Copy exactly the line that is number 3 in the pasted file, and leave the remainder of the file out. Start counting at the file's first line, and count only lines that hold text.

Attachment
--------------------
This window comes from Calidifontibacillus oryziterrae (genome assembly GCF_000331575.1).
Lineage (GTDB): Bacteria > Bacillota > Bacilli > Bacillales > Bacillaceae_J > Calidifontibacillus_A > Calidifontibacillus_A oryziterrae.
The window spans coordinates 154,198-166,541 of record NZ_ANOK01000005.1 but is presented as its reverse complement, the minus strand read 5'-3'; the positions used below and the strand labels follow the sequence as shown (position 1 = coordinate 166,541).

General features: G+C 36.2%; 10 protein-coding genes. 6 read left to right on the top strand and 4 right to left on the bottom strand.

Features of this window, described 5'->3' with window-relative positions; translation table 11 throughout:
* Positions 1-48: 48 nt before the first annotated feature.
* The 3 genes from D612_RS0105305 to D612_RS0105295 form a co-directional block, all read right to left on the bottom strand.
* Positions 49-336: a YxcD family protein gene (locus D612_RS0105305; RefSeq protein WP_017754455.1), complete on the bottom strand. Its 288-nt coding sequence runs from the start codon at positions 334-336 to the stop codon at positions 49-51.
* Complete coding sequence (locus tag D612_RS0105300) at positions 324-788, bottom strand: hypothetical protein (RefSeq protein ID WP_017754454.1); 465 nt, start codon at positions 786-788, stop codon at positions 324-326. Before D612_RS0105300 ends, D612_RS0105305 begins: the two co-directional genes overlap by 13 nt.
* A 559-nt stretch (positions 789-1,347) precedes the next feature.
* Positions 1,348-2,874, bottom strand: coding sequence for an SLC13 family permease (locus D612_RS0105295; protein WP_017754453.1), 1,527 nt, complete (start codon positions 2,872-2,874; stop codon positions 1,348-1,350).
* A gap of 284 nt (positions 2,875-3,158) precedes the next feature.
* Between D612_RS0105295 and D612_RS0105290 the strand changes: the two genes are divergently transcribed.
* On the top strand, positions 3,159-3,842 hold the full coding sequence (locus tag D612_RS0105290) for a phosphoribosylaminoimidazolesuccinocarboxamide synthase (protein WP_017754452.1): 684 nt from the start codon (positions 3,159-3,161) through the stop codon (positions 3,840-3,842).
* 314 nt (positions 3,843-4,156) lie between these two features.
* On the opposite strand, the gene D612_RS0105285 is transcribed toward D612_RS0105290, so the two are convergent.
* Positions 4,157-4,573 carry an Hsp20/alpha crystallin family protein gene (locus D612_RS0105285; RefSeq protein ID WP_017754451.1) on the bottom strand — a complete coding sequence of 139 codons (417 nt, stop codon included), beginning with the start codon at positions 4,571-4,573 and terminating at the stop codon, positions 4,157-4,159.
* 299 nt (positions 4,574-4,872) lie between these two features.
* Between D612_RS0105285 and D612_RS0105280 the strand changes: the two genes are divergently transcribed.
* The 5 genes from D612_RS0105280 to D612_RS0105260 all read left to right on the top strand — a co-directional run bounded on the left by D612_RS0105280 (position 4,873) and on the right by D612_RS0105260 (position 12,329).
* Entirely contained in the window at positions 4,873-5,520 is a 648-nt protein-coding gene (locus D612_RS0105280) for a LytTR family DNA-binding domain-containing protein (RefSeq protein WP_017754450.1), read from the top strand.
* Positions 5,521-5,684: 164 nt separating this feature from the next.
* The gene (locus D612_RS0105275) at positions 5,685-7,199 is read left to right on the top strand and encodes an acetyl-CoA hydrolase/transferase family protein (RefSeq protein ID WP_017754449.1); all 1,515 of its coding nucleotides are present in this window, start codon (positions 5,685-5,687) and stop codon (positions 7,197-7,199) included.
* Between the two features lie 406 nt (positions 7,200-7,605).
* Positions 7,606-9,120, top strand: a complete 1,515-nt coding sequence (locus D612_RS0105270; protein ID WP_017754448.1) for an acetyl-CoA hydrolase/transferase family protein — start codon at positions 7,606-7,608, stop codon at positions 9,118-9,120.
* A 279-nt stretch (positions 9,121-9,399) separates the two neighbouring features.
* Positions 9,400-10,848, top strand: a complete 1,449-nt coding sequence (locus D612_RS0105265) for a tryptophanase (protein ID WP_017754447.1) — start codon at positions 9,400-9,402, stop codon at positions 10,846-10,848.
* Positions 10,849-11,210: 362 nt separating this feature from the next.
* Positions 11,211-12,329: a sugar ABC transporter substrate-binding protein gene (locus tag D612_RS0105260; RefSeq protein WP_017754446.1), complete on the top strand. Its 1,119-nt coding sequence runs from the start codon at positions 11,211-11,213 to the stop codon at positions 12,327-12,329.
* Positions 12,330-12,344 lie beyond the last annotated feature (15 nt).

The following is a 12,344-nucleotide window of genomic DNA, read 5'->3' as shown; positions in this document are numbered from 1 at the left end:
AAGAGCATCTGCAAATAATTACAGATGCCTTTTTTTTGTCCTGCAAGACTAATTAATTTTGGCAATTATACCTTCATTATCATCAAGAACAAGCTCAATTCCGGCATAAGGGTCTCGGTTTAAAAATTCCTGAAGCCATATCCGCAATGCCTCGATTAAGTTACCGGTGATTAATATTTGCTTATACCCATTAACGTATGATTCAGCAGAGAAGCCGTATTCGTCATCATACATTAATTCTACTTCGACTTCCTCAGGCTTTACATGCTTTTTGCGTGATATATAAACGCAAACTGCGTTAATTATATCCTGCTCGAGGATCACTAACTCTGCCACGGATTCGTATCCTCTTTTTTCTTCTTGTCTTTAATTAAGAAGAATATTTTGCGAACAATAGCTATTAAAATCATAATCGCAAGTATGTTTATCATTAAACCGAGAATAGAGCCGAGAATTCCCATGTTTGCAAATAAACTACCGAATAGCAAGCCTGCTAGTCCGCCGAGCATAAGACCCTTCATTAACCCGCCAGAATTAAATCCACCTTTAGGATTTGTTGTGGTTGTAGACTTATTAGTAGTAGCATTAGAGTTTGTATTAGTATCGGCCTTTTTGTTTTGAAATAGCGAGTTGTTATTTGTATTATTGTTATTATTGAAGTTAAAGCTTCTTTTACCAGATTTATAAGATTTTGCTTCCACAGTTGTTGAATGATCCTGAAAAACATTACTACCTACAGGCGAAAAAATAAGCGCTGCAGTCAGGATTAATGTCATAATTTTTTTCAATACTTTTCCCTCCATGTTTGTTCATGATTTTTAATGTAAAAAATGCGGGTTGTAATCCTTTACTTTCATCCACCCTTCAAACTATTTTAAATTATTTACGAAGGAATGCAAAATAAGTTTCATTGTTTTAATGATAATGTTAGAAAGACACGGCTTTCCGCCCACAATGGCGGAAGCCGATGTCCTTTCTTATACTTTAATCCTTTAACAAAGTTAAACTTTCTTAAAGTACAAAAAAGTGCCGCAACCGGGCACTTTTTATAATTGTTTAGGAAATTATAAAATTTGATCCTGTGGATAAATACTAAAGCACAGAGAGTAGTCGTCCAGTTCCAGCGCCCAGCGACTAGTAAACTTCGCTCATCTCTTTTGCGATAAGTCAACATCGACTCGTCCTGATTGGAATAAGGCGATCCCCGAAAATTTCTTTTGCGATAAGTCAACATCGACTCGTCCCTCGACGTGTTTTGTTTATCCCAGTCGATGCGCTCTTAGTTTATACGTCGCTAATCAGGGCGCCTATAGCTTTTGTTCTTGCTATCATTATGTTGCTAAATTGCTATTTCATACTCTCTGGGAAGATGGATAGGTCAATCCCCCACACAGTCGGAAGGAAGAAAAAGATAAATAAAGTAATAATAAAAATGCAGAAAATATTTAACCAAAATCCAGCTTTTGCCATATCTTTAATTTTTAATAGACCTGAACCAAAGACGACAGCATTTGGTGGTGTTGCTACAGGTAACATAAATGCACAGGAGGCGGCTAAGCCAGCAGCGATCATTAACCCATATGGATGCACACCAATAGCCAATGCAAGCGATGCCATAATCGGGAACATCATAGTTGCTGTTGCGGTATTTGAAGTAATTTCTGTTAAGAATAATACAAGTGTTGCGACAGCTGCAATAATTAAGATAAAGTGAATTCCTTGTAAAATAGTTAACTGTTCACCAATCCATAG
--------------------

The window spans coordinates 154,198-166,541 of record NZ_ANOK01000005.1 but is presented as its reverse complement, the minus strand read 5'-3'; the positions used below and the strand labels follow the sequence as shown (position 1 = coordinate 166,541).